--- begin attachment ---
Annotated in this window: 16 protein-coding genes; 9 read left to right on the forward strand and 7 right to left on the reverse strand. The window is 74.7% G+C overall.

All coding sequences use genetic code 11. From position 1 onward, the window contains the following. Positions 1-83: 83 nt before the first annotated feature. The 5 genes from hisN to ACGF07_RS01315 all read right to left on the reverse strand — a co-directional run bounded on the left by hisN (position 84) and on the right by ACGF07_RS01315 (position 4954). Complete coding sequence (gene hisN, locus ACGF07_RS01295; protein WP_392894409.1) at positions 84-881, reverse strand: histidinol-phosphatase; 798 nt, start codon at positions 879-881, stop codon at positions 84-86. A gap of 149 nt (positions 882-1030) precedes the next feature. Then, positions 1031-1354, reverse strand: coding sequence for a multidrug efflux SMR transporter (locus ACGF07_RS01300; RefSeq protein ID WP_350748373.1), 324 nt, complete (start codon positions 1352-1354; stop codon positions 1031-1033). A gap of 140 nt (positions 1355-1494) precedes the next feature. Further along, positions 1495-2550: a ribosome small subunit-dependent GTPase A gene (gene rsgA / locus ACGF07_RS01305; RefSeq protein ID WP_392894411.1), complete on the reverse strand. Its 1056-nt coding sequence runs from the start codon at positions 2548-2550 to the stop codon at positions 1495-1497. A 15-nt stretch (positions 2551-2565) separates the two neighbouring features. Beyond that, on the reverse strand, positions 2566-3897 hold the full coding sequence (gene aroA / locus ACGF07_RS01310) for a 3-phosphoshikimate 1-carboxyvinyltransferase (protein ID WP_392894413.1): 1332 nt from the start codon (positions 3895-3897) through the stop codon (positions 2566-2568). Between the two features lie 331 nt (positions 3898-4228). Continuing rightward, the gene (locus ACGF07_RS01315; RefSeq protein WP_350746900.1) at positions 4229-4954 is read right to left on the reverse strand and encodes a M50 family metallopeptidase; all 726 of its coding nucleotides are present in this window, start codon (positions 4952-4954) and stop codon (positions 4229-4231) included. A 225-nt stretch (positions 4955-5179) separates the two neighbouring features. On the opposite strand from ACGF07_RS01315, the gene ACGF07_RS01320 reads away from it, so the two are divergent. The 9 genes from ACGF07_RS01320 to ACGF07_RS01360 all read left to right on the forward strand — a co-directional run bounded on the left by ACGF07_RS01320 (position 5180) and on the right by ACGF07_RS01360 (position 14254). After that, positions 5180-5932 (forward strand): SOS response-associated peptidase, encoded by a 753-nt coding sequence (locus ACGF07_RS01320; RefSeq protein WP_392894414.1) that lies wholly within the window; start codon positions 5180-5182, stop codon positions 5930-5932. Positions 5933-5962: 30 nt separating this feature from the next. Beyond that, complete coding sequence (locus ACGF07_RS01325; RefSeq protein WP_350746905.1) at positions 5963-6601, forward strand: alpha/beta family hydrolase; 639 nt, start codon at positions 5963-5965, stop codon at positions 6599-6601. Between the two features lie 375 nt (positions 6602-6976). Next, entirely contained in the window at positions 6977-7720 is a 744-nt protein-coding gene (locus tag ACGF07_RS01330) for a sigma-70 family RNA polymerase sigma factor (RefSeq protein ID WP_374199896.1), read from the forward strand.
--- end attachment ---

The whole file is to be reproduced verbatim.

Annotated in this window: 16 protein-coding genes; 9 read left to right on the forward strand and 7 right to left on the reverse strand. The window is 74.7% G+C overall.

All coding sequences use genetic code 11. From position 1 onward, the window contains the following. Positions 1-83: 83 nt before the first annotated feature. The 5 genes from hisN to ACGF07_RS01315 all read right to left on the reverse strand — a co-directional run bounded on the left by hisN (position 84) and on the right by ACGF07_RS01315 (position 4954). Complete coding sequence (gene hisN, locus ACGF07_RS01295; protein WP_392894409.1) at positions 84-881, reverse strand: histidinol-phosphatase; 798 nt, start codon at positions 879-881, stop codon at positions 84-86. A gap of 149 nt (positions 882-1030) precedes the next feature. Then, positions 1031-1354, reverse strand: coding sequence for a multidrug efflux SMR transporter (locus ACGF07_RS01300; RefSeq protein ID WP_350748373.1), 324 nt, complete (start codon positions 1352-1354; stop codon positions 1031-1033). A gap of 140 nt (positions 1355-1494) precedes the next feature. Further along, positions 1495-2550: a ribosome small subunit-dependent GTPase A gene (gene rsgA / locus ACGF07_RS01305; RefSeq protein ID WP_392894411.1), complete on the reverse strand. Its 1056-nt coding sequence runs from the start codon at positions 2548-2550 to the stop codon at positions 1495-1497. A 15-nt stretch (positions 2551-2565) separates the two neighbouring features. Beyond that, on the reverse strand, positions 2566-3897 hold the full coding sequence (gene aroA / locus ACGF07_RS01310) for a 3-phosphoshikimate 1-carboxyvinyltransferase (protein ID WP_392894413.1): 1332 nt from the start codon (positions 3895-3897) through the stop codon (positions 2566-2568). Between the two features lie 331 nt (positions 3898-4228). Continuing rightward, the gene (locus ACGF07_RS01315; RefSeq protein WP_350746900.1) at positions 4229-4954 is read right to left on the reverse strand and encodes a M50 family metallopeptidase; all 726 of its coding nucleotides are present in this window, start codon (positions 4952-4954) and stop codon (positions 4229-4231) included. A 225-nt stretch (positions 4955-5179) separates the two neighbouring features. On the opposite strand from ACGF07_RS01315, the gene ACGF07_RS01320 reads away from it, so the two are divergent. The 9 genes from ACGF07_RS01320 to ACGF07_RS01360 all read left to right on the forward strand — a co-directional run bounded on the left by ACGF07_RS01320 (position 5180) and on the right by ACGF07_RS01360 (position 14254). After that, positions 5180-5932 (forward strand): SOS response-associated peptidase, encoded by a 753-nt coding sequence (locus ACGF07_RS01320; RefSeq protein WP_392894414.1) that lies wholly within the window; start codon positions 5180-5182, stop codon positions 5930-5932. Positions 5933-5962: 30 nt separating this feature from the next. Beyond that, complete coding sequence (locus ACGF07_RS01325; RefSeq protein WP_350746905.1) at positions 5963-6601, forward strand: alpha/beta family hydrolase; 639 nt, start codon at positions 5963-5965, stop codon at positions 6599-6601. Between the two features lie 375 nt (positions 6602-6976). Next, entirely contained in the window at positions 6977-7720 is a 744-nt protein-coding gene (locus tag ACGF07_RS01330) for a sigma-70 family RNA polymerase sigma factor (RefSeq protein ID WP_374199896.1), read from the forward strand.